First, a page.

Despite water elevation levels nearing the lowest low on record, Pathfinder, Seminoe and Alcova reservoirs are expected to fill all contracted water needs in 2013, Bureau of Reclamation area manager Coleman Smith said.
It’s next year that could bring trouble.
“Given what we have in the system, plus our projected increase from the snow that’s up in the hills right now, we should have enough for this year,” Smith said. “What’s going to really hurt us is if we have another year next year like this. That’s still in question.”
Reservoirs are benefiting today from surplus water built up in past years – especially in years of water excess like 2010 and 2011, Smith said. That stored surplus will undoubtedly be tapped as irrigation demands continue into the summer, but there’s no chance of any reservoir being drained dry, according to Smith.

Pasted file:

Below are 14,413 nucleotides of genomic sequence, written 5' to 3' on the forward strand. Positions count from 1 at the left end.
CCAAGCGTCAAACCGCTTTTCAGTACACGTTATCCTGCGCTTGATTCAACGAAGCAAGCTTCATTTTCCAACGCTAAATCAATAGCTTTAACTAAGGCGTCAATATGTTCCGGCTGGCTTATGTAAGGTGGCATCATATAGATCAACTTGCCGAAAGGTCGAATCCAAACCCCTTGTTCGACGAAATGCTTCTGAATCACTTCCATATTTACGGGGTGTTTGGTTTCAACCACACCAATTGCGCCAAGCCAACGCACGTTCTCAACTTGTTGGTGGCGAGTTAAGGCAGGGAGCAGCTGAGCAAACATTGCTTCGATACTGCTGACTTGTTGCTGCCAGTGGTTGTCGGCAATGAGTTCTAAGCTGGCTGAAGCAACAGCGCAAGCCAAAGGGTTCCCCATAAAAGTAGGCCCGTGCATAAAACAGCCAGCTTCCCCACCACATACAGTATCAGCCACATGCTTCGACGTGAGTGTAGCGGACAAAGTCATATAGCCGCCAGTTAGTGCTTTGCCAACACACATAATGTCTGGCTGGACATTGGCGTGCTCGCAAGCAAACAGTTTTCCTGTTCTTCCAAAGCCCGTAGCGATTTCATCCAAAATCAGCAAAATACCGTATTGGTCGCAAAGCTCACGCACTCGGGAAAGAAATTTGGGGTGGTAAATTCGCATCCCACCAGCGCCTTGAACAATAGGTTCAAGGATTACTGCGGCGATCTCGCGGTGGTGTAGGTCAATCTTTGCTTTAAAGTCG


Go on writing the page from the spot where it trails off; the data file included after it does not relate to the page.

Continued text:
Pathfinder’s most recent 30-year average is 1.2 million acre feet of water. Wednesday, its water level was 425,300 acre feet -- about 35 percent of that average. The reservoir dipped to less than 500,000 acre feet in 1934, Smith said, but Pathfinder’s lowest recorded water level was in 2002, when elevation dipped to 321,000 acre feet.
Though water elevation will increase once snow runoff begins flowing around April, Smith said, Pathfinder’s summer water levels will likely continue to be far from the reservoir’s average. The Bureau of Reclamation expects current snowpack to produce only 34 percent of its average runoff.
Despite fluctuating water levels at Pathfinder, no significant water level changes will be seen at Alcova, whose water levels must be maintained at a consistent level to fuel the Casper Alcova Irrigation District canal.